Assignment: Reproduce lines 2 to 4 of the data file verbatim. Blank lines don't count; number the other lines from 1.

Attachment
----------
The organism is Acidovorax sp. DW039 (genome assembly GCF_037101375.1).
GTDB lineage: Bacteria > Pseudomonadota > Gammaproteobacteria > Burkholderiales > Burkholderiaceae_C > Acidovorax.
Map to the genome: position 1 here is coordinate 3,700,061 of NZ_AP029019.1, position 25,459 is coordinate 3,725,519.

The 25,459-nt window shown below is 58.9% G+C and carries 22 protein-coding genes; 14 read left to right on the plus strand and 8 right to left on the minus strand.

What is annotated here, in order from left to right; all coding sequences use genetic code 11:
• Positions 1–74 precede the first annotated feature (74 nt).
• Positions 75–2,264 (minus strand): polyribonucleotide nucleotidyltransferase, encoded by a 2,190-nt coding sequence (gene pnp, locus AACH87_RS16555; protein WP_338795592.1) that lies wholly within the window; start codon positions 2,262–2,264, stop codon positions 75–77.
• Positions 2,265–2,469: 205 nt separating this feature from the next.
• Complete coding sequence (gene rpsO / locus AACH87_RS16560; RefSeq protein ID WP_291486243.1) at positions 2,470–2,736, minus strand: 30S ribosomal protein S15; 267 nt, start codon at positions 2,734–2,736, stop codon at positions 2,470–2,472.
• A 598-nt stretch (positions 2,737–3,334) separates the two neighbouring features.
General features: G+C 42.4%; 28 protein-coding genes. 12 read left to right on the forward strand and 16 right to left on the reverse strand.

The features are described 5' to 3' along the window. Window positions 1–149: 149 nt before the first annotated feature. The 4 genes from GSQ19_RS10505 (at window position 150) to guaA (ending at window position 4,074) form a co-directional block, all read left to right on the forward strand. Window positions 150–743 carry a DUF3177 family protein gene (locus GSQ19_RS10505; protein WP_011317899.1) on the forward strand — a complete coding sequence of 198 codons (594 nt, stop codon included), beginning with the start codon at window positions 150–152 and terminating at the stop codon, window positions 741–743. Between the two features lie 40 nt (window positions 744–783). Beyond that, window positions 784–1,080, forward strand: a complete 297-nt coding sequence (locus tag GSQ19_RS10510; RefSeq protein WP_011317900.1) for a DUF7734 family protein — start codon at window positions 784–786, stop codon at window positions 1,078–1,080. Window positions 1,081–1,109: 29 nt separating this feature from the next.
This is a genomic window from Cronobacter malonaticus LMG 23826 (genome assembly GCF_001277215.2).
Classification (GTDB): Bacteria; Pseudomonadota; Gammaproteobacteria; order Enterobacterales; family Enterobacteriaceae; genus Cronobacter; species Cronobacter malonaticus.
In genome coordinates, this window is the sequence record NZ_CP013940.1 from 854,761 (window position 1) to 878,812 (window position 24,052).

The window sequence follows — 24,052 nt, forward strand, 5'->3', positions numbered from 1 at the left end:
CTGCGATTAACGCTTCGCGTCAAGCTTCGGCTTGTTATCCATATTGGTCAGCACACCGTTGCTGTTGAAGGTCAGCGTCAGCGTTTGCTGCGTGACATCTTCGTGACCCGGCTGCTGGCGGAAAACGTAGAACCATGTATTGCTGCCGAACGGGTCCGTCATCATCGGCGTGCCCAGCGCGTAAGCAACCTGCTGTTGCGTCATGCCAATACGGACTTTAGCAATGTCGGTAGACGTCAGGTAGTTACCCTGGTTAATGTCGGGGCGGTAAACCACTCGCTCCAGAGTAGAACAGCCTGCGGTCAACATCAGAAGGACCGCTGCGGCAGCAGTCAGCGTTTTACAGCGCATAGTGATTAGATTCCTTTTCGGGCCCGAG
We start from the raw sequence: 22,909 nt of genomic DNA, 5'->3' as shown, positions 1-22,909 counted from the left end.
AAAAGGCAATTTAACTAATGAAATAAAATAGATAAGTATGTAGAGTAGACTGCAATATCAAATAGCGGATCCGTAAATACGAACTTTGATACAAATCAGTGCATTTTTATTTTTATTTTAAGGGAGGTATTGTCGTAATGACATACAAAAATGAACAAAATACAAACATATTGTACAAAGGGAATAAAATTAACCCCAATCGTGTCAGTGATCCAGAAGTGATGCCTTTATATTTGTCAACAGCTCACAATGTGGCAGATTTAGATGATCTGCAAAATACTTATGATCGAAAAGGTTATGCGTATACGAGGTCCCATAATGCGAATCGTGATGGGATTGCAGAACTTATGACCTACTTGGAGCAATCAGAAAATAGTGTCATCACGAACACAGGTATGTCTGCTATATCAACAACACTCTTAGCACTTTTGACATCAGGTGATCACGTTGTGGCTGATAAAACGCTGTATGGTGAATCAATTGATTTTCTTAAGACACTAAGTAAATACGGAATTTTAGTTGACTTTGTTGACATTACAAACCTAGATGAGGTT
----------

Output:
GTDB lineage: Bacteria > Pseudomonadota > Gammaproteobacteria > Burkholderiales > Burkholderiaceae_C > Acidovorax.
Map to the genome: position 1 here is coordinate 3,700,061 of NZ_AP029019.1, position 25,459 is coordinate 3,725,519.

The 25,459-nt window shown below is 58.9% G+C and carries 22 protein-coding genes; 14 read left to right on the plus strand and 8 right to left on the minus strand.